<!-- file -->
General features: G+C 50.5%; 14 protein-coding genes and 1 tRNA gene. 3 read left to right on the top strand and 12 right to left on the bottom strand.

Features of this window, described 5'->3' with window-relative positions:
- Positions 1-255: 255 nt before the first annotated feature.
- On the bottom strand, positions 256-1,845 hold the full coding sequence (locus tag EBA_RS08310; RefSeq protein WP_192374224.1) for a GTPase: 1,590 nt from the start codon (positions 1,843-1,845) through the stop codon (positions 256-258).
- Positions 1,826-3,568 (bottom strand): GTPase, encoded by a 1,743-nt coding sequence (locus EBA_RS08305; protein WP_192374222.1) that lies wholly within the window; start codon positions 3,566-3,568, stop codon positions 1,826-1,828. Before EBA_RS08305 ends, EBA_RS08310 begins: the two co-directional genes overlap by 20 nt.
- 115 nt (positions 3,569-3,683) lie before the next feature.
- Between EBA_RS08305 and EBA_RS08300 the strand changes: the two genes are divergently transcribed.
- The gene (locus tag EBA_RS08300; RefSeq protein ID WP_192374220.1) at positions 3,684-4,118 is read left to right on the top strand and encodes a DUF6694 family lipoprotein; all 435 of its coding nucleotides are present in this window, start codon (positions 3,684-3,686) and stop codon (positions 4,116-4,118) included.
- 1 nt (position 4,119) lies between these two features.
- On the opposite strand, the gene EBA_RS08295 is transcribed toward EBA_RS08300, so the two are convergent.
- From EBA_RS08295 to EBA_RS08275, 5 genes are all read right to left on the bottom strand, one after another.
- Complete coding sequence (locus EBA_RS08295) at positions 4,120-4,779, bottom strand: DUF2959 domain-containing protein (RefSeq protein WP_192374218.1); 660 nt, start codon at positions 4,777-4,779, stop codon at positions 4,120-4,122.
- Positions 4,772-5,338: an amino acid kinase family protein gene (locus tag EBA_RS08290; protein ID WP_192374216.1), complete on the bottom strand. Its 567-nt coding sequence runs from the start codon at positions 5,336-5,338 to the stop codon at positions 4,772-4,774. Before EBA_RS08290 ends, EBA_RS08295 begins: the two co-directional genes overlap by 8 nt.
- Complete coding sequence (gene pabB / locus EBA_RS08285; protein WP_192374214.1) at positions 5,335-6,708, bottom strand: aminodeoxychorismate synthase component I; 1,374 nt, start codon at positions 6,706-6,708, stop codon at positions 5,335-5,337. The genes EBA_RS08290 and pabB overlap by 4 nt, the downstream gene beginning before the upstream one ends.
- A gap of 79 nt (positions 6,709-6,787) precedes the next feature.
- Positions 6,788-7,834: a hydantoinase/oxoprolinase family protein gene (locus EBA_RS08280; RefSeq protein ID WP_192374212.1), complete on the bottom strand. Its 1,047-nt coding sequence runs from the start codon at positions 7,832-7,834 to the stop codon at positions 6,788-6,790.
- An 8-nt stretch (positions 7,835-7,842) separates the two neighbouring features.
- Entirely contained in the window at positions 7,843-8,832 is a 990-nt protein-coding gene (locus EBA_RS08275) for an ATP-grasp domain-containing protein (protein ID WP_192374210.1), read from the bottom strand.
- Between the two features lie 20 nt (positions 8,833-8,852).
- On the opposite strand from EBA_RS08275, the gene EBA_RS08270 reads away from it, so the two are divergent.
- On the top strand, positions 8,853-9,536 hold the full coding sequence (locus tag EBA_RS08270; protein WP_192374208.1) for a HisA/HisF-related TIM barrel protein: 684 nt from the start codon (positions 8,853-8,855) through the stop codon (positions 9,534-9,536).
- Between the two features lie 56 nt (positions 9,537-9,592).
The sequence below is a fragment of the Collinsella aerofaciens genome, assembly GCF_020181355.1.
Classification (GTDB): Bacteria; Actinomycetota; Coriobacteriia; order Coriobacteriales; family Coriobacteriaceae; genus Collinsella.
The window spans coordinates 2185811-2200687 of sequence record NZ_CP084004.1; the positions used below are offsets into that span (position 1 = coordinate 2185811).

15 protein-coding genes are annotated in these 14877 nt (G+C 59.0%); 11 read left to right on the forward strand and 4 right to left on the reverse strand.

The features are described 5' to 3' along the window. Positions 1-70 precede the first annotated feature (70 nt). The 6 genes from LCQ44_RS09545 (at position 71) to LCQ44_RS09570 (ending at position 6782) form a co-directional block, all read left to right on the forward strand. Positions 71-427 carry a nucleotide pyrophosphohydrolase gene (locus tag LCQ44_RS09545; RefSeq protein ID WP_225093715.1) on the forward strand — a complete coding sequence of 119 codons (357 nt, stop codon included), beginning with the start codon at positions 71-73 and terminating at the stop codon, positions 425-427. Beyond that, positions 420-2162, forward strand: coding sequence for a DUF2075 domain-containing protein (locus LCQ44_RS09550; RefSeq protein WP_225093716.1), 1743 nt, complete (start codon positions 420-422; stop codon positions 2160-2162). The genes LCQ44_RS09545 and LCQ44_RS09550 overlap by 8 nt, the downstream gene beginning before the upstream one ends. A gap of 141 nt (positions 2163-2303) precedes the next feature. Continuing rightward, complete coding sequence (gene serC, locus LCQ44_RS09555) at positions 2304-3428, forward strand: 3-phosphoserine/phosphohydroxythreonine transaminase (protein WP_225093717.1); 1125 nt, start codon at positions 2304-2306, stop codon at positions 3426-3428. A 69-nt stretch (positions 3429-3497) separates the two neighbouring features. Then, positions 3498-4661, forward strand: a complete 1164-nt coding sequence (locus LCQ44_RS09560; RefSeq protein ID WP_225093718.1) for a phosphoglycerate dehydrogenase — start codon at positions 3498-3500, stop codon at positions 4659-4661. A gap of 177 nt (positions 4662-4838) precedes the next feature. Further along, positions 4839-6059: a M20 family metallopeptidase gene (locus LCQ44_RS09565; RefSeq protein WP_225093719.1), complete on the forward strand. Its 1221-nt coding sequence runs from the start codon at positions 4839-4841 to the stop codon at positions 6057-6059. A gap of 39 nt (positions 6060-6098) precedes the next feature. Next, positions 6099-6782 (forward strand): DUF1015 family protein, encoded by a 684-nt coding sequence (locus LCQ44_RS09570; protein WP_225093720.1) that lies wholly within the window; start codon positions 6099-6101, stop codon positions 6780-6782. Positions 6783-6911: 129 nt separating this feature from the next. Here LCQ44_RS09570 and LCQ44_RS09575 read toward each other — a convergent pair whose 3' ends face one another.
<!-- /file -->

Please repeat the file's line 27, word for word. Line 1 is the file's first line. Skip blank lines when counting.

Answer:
The features are described 5' to 3' along the window. Positions 1-70 precede the first annotated feature (70 nt). The 6 genes from LCQ44_RS09545 (at position 71) to LCQ44_RS09570 (ending at position 6782) form a co-directional block, all read left to right on the forward strand. Positions 71-427 carry a nucleotide pyrophosphohydrolase gene (locus tag LCQ44_RS09545; RefSeq protein ID WP_225093715.1) on the forward strand — a complete coding sequence of 119 codons (357 nt, stop codon included), beginning with the start codon at positions 71-73 and terminating at the stop codon, positions 425-427. Beyond that, positions 420-2162, forward strand: coding sequence for a DUF2075 domain-containing protein (locus LCQ44_RS09550; RefSeq protein WP_225093716.1), 1743 nt, complete (start codon positions 420-422; stop codon positions 2160-2162). The genes LCQ44_RS09545 and LCQ44_RS09550 overlap by 8 nt, the downstream gene beginning before the upstream one ends. A gap of 141 nt (positions 2163-2303) precedes the next feature. Continuing rightward, complete coding sequence (gene serC, locus LCQ44_RS09555) at positions 2304-3428, forward strand: 3-phosphoserine/phosphohydroxythreonine transaminase (protein WP_225093717.1); 1125 nt, start codon at positions 2304-2306, stop codon at positions 3426-3428. A 69-nt stretch (positions 3429-3497) separates the two neighbouring features. Then, positions 3498-4661, forward strand: a complete 1164-nt coding sequence (locus LCQ44_RS09560; RefSeq protein ID WP_225093718.1) for a phosphoglycerate dehydrogenase — start codon at positions 3498-3500, stop codon at positions 4659-4661. A gap of 177 nt (positions 4662-4838) precedes the next feature. Further along, positions 4839-6059: a M20 family metallopeptidase gene (locus LCQ44_RS09565; RefSeq protein WP_225093719.1), complete on the forward strand. Its 1221-nt coding sequence runs from the start codon at positions 4839-4841 to the stop codon at positions 6057-6059. A gap of 39 nt (positions 6060-6098) precedes the next feature. Next, positions 6099-6782 (forward strand): DUF1015 family protein, encoded by a 684-nt coding sequence (locus LCQ44_RS09570; protein WP_225093720.1) that lies wholly within the window; start codon positions 6099-6101, stop codon positions 6780-6782. Positions 6783-6911: 129 nt separating this feature from the next. Here LCQ44_RS09570 and LCQ44_RS09575 read toward each other — a convergent pair whose 3' ends face one another.